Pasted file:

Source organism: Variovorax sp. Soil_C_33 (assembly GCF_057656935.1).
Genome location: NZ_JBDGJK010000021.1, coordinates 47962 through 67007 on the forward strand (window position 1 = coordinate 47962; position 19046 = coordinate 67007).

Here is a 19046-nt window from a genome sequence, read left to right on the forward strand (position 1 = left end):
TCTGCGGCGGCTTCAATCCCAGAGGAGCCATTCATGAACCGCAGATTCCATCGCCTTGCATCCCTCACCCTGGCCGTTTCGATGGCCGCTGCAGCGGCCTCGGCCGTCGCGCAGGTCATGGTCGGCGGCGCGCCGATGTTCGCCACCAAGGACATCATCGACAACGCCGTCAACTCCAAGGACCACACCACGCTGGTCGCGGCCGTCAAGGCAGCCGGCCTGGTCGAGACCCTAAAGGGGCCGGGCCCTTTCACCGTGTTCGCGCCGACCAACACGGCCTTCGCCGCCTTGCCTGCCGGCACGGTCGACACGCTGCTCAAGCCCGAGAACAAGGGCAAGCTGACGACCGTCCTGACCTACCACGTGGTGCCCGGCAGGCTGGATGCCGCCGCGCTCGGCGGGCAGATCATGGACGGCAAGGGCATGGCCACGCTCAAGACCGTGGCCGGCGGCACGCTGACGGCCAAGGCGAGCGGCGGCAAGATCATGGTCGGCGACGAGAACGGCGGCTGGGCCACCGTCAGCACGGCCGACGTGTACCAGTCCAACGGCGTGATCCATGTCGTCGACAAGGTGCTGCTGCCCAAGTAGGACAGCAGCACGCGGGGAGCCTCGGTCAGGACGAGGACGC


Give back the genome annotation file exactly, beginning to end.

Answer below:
Source organism: Variovorax sp. Soil_C_33 (assembly GCF_057656935.1).
Genome location: NZ_JBDGJK010000021.1, coordinates 47962 through 67007 on the forward strand (window position 1 = coordinate 47962; position 19046 = coordinate 67007).

Here is a 19046-nt window from a genome sequence, read left to right on the forward strand (position 1 = left end):
TCTGCGGCGGCTTCAATCCCAGAGGAGCCATTCATGAACCGCAGATTCCATCGCCTTGCATCCCTCACCCTGGCCGTTTCGATGGCCGCTGCAGCGGCCTCGGCCGTCGCGCAGGTCATGGTCGGCGGCGCGCCGATGTTCGCCACCAAGGACATCATCGACAACGCCGTCAACTCCAAGGACCACACCACGCTGGTCGCGGCCGTCAAGGCAGCCGGCCTGGTCGAGACCCTAAAGGGGCCGGGCCCTTTCACCGTGTTCGCGCCGACCAACACGGCCTTCGCCGCCTTGCCTGCCGGCACGGTCGACACGCTGCTCAAGCCCGAGAACAAGGGCAAGCTGACGACCGTCCTGACCTACCACGTGGTGCCCGGCAGGCTGGATGCCGCCGCGCTCGGCGGGCAGATCATGGACGGCAAGGGCATGGCCACGCTCAAGACCGTGGCCGGCGGCACGCTGACGGCCAAGGCGAGCGGCGGCAAGATCATGGTCGGCGACGAGAACGGCGGCTGGGCCACCGTCAGCACGGCCGACGTGTACCAGTCCAACGGCGTGATCCATGTCGTCGACAAGGTGCTGCTGCCCAAGTAGGACAGCAGCACGCGGGGAGCCTCGGTCAGGACGAGGACGC